Windows 11

Managing updates In Windows 10 or Windows 11

Managing updates In Windows 10

In Windows 10, the Windows Update service delivers security fixes, performance and reliability improvements, and updated device drivers, just as its predecessors have done for two decades. But Windows 10 also assigns a crucial new role to this core feature. In the “Windows as a Service” model, Windows Update delivers regular upgrades to Windows 10, with new and improved features alongside the bug fixes.
If you’re accustomed to using Windows Update in earlier versions of Windows, you might be startled by one major change in Windows 10. Whereas Windows 7 and Windows 8.1 users were offered a menu of updates periodically and could pick and choose which updates they wanted to install, Windows 10 bundles all its available updates into cumulative updates. A cumulative update includes all fixes that Microsoft has previously released. When you install the update, the system downloads and applies only those updates you have not previously installed. This major change in the servicing model for Windows requires a change in thinking for traditionalists who no longer have the option to sort through updates at their leisure, accepting some, delaying others, and rejecting still others.
The second major change in the “Windows as a Service” model is that updates are installed automatically. Most newly discovered vulnerabilities in Windows are patched quickly—usually before they become widespread problems. In fact, many of the worst security incidents in recent years have attacked vulnerabilities that had been patched months or years earlier. The victims tended to be those who failed to keep their Windows PCs properly updated. With Windows 10, Microsoft has taken additional steps to ensure that more systems are updated automatically. In this chapter, we discuss how Windows Update works, with a special emphasis on how administrators can manage updates effectively on PCs running Windows 10 Pro and Enterprise editions. First, though, we begin with some details about how Microsoft’s update rules have evolved since the beginning of the Windows 10 era.


Since the initial release of Windows 10 in 2015, Microsoft has made multiple changes to the way Windows Update works. These changes affect all Windows 10 editions, including PCs running Windows 10 Home as well as large-scale business deployments. This section summarizes the most important of those changes.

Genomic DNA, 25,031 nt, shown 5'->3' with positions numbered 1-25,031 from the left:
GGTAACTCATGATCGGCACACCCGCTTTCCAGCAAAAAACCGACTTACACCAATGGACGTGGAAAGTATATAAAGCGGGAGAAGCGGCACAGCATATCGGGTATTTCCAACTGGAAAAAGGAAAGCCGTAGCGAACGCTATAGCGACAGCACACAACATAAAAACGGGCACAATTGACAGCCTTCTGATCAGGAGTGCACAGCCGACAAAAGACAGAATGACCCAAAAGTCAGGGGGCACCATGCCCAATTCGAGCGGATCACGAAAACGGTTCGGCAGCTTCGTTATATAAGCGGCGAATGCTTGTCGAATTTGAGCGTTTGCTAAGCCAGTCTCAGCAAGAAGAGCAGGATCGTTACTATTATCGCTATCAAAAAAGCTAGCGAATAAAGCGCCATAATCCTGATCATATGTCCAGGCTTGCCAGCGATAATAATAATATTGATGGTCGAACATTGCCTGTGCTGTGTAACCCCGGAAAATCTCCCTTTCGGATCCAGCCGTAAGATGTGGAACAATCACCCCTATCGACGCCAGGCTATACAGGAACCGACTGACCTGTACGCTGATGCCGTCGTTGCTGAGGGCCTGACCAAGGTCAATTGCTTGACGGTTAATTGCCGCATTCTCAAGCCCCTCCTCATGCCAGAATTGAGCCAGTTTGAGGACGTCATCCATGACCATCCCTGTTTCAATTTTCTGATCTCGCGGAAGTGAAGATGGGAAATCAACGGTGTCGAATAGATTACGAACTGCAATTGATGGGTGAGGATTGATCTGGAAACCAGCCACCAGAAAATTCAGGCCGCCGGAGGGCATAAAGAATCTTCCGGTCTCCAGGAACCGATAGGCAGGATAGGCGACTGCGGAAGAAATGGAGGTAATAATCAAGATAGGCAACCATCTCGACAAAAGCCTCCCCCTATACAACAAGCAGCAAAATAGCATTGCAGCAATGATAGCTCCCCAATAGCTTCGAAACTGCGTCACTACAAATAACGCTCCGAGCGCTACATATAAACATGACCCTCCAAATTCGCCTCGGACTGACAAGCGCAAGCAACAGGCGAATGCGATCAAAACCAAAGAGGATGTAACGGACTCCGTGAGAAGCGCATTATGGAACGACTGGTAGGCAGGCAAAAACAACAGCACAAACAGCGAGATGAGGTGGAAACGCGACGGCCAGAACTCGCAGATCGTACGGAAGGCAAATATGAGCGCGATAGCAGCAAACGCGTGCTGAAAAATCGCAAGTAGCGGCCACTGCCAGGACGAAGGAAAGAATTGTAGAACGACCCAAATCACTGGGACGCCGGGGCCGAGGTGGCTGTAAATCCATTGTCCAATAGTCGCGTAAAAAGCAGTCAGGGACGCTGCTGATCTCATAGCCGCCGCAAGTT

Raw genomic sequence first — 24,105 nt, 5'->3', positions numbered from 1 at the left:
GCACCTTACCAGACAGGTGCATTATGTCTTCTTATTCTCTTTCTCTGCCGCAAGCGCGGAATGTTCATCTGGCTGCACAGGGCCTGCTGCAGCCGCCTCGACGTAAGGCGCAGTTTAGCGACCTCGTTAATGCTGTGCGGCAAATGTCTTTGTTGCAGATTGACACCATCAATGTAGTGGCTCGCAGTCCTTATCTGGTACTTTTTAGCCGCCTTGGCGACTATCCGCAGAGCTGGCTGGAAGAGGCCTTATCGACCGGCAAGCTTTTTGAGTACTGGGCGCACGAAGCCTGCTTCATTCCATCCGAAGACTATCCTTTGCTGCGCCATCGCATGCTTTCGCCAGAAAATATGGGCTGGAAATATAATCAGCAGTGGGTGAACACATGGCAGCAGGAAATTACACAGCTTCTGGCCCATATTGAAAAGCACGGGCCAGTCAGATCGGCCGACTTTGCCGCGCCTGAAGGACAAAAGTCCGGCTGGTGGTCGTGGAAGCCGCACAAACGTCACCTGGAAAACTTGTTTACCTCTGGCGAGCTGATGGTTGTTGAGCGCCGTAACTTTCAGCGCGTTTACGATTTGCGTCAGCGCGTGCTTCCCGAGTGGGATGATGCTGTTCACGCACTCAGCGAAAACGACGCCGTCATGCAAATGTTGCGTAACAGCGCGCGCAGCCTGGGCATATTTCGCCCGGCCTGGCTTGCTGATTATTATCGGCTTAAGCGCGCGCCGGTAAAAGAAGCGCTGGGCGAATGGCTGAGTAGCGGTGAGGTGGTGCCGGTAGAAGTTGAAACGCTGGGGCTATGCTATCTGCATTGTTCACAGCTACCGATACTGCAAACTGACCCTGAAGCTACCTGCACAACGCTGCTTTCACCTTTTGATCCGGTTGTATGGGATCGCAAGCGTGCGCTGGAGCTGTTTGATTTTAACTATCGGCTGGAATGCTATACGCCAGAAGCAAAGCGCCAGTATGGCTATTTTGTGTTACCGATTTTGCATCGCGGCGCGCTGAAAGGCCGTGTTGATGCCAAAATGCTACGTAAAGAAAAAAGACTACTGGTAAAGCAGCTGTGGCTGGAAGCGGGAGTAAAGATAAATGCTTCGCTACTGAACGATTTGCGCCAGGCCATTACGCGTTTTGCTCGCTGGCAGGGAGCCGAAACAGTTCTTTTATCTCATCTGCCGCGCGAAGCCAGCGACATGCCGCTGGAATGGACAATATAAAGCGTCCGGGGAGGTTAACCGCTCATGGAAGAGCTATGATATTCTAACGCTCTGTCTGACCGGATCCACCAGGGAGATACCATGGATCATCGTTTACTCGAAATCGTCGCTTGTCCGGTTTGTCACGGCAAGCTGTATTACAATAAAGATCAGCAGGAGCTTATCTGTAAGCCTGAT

One of the most obvious changes, especially for those who have been working with Windows 10 since its earliest days, is the elimination of separate servicing channels for consumers and business customers. In Windows 10 versions released in 2018 and earlier, update settings included two branch readiness levels (later renamed servicing channels). As of 2019, updates for retail and OEM editions are delivered on a single schedule called the Semi-Annual Channel; all references to branches and channels have been removed from the update settings.
For those running public (not Insider) releases of Windows 10 in unmanaged environments, two additional changes, effective with version 1903, allow more control over when updates are installed. Users can pause all updates, including pending reliability and security fixes, for up to 35 days (applied in seven-day increments), even on PCs running Windows 10 Home. In addition, feature updates are no longer mandatory packages but instead appear as optional updates.
Finally, Microsoft has formalized the support life cycle for its twice-yearly feature updates. The H1 release (typically completed in March or April) is supported with security and reliability updates for 18 months for all editions; the H2 (September/October) release is also supported for 18 months on Windows 10 Home or Pro, but administrators managing Enterprise and Education editions get a 30-month support cycle for the H2 release. Administrators can defer feature updates until the support life cycle of the currently installed version runs out. We discuss both of these new options in “Deferring and delaying updates,” later in this chapter.


Windows Update runs as a service that is set to start as needed; its associated services, including the Background Intelligent Transfer Service (BITS), also run automatically, with little or no attention required from you other than an occasional restart. We strongly suggest checking in at regular intervals to confirm that updates are being delivered as expected and that the various Windows Update services are working properly. To do this, go to Settings > Update & Security > Windows Update. Figure 5-1 shows what you’ll see if Windows has pending updates available.